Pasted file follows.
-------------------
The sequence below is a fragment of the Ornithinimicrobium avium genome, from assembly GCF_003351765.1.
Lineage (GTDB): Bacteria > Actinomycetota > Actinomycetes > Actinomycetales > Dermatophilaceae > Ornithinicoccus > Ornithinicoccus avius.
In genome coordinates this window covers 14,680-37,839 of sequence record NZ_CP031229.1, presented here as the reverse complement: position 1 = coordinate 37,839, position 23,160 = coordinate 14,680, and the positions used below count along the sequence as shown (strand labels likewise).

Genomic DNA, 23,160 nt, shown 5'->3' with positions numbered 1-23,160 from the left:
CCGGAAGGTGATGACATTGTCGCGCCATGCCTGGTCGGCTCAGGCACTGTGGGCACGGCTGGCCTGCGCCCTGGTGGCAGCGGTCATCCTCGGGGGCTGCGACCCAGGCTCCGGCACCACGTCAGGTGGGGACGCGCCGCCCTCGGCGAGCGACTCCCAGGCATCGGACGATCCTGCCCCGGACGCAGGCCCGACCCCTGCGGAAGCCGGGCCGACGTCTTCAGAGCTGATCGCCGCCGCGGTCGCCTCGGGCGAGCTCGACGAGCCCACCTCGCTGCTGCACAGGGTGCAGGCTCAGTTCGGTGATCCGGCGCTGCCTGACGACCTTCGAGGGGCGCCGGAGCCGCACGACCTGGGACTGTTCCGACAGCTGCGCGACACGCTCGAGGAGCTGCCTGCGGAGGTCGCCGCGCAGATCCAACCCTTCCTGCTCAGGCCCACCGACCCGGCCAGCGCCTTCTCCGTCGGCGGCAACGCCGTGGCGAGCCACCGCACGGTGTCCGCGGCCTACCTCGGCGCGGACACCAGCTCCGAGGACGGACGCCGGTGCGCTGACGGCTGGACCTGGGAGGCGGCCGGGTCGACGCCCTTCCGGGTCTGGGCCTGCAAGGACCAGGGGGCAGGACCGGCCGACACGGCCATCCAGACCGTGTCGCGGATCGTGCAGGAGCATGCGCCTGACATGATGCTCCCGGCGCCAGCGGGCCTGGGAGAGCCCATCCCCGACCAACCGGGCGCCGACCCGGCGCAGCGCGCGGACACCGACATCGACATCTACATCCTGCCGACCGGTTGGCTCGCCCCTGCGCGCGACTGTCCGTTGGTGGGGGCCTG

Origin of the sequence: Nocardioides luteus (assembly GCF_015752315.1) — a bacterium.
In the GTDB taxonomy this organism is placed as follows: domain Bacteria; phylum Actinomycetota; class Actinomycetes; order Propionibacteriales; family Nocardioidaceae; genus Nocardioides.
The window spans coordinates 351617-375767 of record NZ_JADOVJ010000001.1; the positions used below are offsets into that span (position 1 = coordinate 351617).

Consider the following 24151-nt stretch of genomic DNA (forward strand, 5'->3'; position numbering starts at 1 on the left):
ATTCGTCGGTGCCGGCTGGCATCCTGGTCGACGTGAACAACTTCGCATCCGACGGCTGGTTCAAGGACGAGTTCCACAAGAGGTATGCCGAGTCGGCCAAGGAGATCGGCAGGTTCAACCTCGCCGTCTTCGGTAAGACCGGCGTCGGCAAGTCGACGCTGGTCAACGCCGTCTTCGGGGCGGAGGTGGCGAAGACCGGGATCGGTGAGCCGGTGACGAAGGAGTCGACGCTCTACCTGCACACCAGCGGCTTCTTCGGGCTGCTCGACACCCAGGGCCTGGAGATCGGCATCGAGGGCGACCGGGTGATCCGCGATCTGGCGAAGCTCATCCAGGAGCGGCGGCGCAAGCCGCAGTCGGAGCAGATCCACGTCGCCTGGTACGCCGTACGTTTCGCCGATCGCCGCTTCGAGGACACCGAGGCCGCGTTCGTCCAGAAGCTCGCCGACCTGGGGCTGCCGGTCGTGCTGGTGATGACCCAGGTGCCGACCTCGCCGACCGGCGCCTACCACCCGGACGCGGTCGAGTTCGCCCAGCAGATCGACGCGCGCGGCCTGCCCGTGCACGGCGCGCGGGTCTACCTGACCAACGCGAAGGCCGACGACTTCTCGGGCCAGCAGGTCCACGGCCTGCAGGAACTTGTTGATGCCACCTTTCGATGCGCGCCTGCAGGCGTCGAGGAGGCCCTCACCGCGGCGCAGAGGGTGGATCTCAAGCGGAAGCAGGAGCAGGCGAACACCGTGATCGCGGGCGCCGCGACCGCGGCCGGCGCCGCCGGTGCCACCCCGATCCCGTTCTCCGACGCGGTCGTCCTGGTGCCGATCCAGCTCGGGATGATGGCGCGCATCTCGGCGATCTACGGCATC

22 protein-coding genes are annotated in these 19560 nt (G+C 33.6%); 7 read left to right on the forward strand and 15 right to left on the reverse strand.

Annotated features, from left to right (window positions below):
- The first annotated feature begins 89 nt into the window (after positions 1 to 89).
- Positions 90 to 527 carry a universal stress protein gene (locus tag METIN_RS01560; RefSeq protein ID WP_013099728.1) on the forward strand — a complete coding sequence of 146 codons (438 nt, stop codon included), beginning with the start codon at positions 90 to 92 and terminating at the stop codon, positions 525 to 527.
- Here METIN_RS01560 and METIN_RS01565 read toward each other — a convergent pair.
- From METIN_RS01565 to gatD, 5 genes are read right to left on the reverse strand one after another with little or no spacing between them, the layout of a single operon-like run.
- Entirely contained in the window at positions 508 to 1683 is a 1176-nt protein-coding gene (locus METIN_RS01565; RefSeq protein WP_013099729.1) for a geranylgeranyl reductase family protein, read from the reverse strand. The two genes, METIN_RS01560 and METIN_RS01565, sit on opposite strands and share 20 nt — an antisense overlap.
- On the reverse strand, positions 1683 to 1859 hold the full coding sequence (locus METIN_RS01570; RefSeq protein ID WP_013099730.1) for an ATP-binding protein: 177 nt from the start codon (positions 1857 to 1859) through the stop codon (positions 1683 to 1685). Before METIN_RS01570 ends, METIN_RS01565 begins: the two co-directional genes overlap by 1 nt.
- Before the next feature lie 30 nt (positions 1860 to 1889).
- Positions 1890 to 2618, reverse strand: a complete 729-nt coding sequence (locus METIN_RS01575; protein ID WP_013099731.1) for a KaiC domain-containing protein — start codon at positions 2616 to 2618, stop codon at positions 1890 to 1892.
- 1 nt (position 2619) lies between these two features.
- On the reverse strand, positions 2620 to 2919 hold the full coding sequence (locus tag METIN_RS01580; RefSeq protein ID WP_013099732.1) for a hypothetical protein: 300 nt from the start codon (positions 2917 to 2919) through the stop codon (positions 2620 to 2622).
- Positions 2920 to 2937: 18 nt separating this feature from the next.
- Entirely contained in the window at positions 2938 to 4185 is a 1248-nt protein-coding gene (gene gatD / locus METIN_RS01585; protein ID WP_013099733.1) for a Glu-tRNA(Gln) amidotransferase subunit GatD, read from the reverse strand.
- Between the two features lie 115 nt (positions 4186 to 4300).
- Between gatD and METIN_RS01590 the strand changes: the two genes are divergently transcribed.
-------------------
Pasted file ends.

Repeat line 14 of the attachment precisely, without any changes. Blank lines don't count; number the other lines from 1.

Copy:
- Positions 90 to 527 carry a universal stress protein gene (locus tag METIN_RS01560; RefSeq protein ID WP_013099728.1) on the forward strand — a complete coding sequence of 146 codons (438 nt, stop codon included), beginning with the start codon at positions 90 to 92 and terminating at the stop codon, positions 525 to 527.